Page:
Valley News photographer Sarah Shaw interviewed veterans from the Upper Valley, asking each what Memorial Day means to them and who they think of on this holiday. In addition to portraits, most of which appear on page E1, Shaw also shot short videos of her interviews with the veterans, which can be viewed on the Valley News website: www.vnews.com.
Eighty-five tons of brake rotors and scrap iron move through the Vermont Castings Foundry in Randolph each day. It is melted, molded, drilled and ground into the parts that become wood stoves at the company's assembly plant in Bethel. Though it was founded in 1975, the company built its foundry in 1979. "I can remember being in high school and seeing people come out of here and saying, 'I'm never going to work there.' It grows on you," said Joe Beauchemin, who has worked his
East Thetford — Stepping out on a recent Saturday evening, m ore than 100 people headed to Huntington’s Pavilion. As they crossed the threshold of the once-thriving dance hall, many were also stepping back in time. Freeman and Nonie Robie, of Piermont, had frequented the East Thetford barn in the 1940s. “Back then, they had a dance hall in every town,” said Freeman, 89. “The dance halls have all been disbanded.” After serving as a workshop for decades, the barn opened last month for a
W hile man does not live by bread alone, volunteers striving to keep two historic Norwich buildings alive need the variety that serves as legal tender. That’s why Donna Wheeler was giving thanks last Sunday at the sight and sound of so many people crowding the pews of the Beaver Meadow Union Chapel to raise their voices in gospel song ... and to raise money toward upgrades of the nearby Beaver Meadow Schoolhouse. “I know that 70 people signed the guest book,” Wheeler, who has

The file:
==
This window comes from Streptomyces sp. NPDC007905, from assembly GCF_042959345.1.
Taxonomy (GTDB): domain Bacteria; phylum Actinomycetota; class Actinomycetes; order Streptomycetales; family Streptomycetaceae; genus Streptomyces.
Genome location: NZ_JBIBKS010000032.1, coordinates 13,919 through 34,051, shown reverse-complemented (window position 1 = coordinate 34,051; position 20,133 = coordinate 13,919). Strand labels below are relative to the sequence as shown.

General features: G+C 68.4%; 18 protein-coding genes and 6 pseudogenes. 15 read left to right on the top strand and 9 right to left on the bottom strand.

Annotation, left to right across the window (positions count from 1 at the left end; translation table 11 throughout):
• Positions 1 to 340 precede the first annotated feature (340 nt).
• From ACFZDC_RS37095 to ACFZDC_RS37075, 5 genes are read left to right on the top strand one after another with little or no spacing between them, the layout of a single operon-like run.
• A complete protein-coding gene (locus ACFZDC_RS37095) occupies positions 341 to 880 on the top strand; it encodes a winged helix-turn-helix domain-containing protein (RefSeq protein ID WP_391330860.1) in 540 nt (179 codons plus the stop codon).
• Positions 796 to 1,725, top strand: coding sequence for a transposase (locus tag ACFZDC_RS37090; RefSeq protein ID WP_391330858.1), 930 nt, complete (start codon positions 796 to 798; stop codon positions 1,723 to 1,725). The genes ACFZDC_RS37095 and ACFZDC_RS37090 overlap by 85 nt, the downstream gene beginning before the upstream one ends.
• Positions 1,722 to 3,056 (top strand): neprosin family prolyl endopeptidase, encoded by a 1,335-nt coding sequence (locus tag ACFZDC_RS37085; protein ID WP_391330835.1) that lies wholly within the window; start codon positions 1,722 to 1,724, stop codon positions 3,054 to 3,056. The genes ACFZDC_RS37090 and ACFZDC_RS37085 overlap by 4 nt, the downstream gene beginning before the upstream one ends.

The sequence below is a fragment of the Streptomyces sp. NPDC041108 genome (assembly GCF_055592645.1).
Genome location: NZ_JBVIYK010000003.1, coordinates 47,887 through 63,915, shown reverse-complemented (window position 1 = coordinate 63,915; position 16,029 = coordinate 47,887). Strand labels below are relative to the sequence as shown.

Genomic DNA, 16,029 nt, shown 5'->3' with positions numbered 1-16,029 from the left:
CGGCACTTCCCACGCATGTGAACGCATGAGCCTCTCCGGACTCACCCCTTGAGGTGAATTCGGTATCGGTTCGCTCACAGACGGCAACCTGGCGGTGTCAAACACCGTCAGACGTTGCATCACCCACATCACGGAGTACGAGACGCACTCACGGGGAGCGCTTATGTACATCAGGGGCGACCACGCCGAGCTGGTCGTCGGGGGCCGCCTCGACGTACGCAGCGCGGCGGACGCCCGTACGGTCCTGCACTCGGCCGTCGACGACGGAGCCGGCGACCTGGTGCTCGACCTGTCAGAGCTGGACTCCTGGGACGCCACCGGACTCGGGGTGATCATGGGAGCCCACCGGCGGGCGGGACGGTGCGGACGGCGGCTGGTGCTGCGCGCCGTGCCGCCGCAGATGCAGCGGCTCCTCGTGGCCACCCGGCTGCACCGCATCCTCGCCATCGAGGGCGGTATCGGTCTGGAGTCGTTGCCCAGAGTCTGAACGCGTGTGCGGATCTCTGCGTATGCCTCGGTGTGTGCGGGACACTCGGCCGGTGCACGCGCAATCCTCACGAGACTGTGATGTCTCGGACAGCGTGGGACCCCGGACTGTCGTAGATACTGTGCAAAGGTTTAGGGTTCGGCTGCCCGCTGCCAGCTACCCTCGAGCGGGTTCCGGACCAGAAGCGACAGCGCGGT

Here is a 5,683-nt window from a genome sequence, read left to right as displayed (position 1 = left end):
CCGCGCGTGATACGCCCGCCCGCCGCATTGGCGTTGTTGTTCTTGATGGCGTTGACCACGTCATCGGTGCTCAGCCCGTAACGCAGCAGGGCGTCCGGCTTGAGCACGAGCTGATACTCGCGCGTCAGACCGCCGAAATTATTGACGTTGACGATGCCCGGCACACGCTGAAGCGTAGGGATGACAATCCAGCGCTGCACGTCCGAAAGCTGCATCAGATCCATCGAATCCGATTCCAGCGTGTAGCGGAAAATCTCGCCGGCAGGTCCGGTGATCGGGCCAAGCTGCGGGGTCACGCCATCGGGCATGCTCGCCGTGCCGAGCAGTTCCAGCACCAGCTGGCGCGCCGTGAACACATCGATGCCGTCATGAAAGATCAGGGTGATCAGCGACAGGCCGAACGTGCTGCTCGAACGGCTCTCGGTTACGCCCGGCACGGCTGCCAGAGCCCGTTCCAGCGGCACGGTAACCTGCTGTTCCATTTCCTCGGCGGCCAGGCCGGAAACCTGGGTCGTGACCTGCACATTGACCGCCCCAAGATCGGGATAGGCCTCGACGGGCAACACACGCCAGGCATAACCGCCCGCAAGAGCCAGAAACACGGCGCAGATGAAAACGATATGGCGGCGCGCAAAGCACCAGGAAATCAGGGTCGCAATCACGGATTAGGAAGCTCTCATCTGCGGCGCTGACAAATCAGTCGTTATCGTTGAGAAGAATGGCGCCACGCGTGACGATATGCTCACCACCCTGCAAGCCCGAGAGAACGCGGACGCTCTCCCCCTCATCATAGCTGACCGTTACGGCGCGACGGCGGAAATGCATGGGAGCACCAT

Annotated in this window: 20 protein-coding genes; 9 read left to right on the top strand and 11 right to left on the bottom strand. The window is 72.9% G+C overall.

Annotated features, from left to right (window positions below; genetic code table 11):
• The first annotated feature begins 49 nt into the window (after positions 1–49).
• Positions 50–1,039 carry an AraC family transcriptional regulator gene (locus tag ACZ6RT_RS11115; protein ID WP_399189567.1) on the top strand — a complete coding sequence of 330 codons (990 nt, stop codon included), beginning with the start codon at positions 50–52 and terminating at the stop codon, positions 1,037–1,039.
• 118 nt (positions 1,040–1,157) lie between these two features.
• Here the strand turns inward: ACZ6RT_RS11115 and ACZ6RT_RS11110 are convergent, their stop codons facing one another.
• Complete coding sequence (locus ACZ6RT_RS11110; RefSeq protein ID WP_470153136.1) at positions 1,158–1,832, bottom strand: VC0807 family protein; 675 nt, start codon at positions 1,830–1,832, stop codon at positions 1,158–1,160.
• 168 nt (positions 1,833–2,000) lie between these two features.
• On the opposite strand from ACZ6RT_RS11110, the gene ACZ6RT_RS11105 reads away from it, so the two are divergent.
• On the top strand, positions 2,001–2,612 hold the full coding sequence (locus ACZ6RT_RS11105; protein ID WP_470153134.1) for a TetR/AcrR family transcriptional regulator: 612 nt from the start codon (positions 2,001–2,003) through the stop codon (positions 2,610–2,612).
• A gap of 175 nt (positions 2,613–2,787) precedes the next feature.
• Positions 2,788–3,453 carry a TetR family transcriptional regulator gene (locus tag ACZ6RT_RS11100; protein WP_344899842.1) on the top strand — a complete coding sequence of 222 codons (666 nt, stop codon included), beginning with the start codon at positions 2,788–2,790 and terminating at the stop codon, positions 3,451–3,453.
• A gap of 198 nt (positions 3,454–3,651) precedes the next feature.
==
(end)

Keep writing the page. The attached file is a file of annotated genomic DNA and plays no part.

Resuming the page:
On June 19, 1964, at about 4 in the afternoon, downtown Lebanon erupted in flames. The blaze — deliberately set in an old blacksmith shop on what was then Mill Street — took two lives, destroyed more than 20 businesses and changed the downtown forever. Beginning Wednesday, the Valley News will publish a three-part series marking the 50th anniversary of the Lebanon fire, an event that proved to be a significant turning point for the city as it evolved from old mill town into the
Steve Killam, of Barnard, has been sugaring on his farm with friends and family for decades, and the Vermont tradition provides a once-a-year setting for everyone to get together. View Valley News staff photographer Will Parson's video of the sugaring process above. ∎ Will Parson can be reached at email@example.com. Follow the Valley News on Twitter @VNewsUV.
Bridgewater — Heather Kennedy leaned over to examine the grass. Then she straightened up, shaking her head. “Thought I saw a four-leaf clover,” she said. “There’s been about, I don’t know, 40 found this weekend so far. It’s just a magical place.” Kennedy stood in the middle of a newly hayed field on her farm. Nearby, on a small stage, a local bluegrass band called the Crunchy Western Boys crooned about mountains and love. On the other end of the field, folks sat in groups
White River Junction — In the old post office building that houses The Center for Cartoon Studies, Amal Alshaikh sat in front of a sketchpad, laughing at her own comic strip. Her protagonist is a housefly with a human head — Manfly — who is killed by his archenemy, Flyman — a man with a fly head. Alshaikh is new to cartooning, and officially hooked. She traveled halfway around the world, from her home country of Bahrain, to be here. “I’m in the period when
Fairlee — Shortly before sundown on a Saturday evening at the Fairlee Motel and Drive-in Theater, cars dot the large, open field and country music plays softly through a few of the speakers. Kris Sexton, of Lebanon, backs his orange 1978 VW camper van into a space so his kids can sit in the back and watch tonight’s double feature. Sexton said he’s spent many a summer evening at a drive-in. “I grew up with them,” he said. “I love it.” As the sun sets,
Claremont — When Pierre Bourque’s wife died two years ago, he struggled with depression. “I was alone a lot,” he said. “I had the two cats at home and that was it.” Then a friend invited him to karaoke at the Imperial Lounge in Claremont. Before long he took the stage, where he found that singing Coldplay’s Viva la Vida and Lady Gaga’s Poker Face to a cheering crowd was therapeutic. “My new life is karaoke,” he said. “It gives me life. It truly does.”